Last updated on January 7, 2023
This article originally appeared on Pentalk’s blog.
When I began my Masters in Creative Writing from Perelandra College two years ago, I was frightfully afraid I wouldn’t be able to write fiction. I had spent the last thirty years reading and writing nonfiction in a journalistic setting. Long ago were the days I spent as a child reading fiction books about mushroom planets, traveling through tesseracts, meeting talking animals, solving mysteries of hidden staircases, becoming a heroine, and falling in love with war heroes. Those delightful stories were my constant companion and escape from reality; how different my early years would have been without those great books.
As I grow older, it’s refreshing to see my inner child peek out and remind me I am still who I was way back then. Yes, a little bigger around the waist with a few more wrinkles, but I treasure those wonderful stories that were such a big part of my childhood. What about them stole my heart and brought me such a love for books and writing?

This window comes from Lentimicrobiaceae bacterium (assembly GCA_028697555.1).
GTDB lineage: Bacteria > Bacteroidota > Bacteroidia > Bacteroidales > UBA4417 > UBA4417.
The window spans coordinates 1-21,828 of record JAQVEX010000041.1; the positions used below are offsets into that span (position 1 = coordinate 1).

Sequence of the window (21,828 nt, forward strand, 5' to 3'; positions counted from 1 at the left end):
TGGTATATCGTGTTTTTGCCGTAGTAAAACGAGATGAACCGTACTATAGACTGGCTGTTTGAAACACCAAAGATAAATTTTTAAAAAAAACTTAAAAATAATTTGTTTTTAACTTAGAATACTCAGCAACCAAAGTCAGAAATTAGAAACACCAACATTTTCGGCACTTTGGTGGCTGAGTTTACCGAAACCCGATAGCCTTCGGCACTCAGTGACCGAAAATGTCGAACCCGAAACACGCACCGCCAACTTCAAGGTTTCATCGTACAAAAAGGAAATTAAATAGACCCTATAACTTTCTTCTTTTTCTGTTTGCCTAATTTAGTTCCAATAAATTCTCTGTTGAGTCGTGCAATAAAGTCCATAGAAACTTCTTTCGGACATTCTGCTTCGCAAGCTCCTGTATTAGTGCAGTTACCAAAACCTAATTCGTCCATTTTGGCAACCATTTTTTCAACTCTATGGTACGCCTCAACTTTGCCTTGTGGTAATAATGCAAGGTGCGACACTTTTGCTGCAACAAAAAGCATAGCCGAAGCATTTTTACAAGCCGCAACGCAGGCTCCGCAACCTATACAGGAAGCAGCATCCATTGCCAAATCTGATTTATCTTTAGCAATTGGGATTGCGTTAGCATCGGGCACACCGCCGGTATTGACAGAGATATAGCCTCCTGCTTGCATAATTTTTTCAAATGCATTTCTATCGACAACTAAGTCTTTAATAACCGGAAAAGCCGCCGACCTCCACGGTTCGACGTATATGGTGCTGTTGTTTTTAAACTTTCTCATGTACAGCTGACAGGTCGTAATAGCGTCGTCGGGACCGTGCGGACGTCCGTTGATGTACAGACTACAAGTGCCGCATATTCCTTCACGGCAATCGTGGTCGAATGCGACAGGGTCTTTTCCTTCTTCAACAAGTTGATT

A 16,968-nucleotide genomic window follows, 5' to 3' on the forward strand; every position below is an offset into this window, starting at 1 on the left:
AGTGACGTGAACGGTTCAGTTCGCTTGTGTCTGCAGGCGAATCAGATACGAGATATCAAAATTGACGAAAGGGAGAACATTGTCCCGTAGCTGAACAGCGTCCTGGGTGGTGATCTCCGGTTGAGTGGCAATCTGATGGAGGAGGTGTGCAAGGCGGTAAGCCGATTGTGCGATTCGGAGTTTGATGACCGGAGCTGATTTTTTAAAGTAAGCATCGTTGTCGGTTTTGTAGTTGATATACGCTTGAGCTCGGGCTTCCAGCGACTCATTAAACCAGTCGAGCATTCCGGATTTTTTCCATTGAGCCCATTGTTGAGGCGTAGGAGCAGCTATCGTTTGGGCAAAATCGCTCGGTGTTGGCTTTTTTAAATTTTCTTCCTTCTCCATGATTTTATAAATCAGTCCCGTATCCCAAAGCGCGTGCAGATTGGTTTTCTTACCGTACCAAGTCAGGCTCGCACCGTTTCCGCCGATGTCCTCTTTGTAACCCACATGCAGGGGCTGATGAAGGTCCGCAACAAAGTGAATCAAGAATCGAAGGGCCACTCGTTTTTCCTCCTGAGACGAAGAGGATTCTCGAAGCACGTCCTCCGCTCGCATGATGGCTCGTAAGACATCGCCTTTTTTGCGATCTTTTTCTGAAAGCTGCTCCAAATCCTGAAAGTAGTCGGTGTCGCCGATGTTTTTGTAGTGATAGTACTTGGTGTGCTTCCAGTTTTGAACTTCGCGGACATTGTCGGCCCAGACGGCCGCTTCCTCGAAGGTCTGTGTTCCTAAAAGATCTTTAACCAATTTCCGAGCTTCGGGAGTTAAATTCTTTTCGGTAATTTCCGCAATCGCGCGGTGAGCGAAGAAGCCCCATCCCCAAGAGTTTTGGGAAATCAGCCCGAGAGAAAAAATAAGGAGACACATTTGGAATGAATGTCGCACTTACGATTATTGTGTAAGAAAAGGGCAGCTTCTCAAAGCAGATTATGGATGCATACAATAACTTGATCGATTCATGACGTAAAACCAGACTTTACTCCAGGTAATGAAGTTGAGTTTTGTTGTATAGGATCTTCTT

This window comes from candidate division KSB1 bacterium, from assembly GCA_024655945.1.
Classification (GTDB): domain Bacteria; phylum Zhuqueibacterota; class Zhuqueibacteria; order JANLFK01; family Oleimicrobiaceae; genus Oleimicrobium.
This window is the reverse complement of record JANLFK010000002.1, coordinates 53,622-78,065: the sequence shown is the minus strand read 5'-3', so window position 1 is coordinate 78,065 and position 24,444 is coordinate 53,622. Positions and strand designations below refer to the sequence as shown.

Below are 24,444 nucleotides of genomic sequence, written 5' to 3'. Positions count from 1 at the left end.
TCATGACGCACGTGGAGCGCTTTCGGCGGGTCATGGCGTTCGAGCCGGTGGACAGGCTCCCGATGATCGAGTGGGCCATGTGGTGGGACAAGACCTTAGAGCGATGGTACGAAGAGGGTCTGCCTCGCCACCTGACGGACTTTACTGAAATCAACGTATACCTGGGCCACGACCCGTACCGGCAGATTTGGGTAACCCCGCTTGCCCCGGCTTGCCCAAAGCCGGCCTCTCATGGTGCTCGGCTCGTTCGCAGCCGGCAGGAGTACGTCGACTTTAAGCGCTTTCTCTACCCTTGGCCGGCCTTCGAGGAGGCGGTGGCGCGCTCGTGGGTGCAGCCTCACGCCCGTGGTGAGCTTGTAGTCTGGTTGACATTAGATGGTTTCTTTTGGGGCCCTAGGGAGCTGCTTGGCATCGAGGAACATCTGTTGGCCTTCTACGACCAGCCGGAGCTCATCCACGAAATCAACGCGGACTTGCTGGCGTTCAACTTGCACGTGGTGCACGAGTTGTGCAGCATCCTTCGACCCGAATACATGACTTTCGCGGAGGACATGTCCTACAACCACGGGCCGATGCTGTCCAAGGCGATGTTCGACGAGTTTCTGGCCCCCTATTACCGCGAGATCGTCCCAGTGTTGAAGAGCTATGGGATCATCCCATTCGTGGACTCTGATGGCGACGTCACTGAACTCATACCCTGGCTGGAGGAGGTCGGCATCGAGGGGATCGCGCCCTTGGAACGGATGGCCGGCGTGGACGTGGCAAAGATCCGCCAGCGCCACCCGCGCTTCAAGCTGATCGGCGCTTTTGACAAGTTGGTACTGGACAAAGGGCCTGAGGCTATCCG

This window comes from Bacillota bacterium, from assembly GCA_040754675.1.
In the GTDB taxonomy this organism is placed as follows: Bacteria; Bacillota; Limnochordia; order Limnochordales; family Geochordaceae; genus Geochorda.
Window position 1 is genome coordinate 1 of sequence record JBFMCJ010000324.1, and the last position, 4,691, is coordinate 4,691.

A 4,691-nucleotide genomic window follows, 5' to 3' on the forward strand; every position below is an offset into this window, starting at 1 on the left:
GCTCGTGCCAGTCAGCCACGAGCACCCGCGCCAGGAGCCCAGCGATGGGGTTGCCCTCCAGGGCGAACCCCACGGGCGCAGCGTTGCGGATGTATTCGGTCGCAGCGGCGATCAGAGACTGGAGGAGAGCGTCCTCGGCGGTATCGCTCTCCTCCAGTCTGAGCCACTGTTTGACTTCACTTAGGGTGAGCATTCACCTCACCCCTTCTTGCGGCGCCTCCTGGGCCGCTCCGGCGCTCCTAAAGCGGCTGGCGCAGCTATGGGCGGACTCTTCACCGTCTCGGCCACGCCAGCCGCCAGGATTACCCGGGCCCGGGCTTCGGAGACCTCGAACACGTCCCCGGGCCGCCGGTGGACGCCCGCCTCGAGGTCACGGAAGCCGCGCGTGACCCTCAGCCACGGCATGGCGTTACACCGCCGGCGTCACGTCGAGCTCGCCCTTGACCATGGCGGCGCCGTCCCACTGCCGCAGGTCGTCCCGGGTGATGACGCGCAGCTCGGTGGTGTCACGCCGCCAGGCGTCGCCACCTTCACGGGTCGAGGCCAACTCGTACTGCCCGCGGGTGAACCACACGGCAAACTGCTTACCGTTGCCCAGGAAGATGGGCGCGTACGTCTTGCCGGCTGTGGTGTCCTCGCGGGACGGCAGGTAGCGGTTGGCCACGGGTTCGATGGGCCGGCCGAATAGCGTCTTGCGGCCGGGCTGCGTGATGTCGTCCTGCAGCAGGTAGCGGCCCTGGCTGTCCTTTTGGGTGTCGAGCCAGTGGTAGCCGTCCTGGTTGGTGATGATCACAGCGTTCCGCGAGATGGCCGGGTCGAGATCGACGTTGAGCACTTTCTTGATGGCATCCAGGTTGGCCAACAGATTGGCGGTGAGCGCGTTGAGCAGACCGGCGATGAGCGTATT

Could I write a book similar to those that I so dearly loved? Matthew 10:24 states, “A student is not above his teacher, nor a servant above his master.” I reasoned, how can I be the best writer possible unless I read the best literature?
I asked my professor, Ken Kuhlken, “What is the most perfect book ever written?” From this question, we had a series of discussions that led to me taking two classes of independent study. I set about reading some of the books he suggested. I am finishing my second class and looking forward to reading works by C.S. Lewis and J.R. Tolkien. I saved the best for last.
After reading over a million words from the best literature, I have come to appreciate what makes a good book great is not accident or luck. The stunning story that emerges from the pen of a Master is a work of art, painstakingly designed, written, and edited. The stories are not created out of a “one size fits all” mentality or factory-produced, where the plots are predictable and the characters “stereotypical.” To write a great book, I won’t find GPS directions to get me there or weekend seminars to make it easy. Those activities serve useful purposes, but not to write great stories. It takes a commitment to excellence, patience, talent, and perseverance.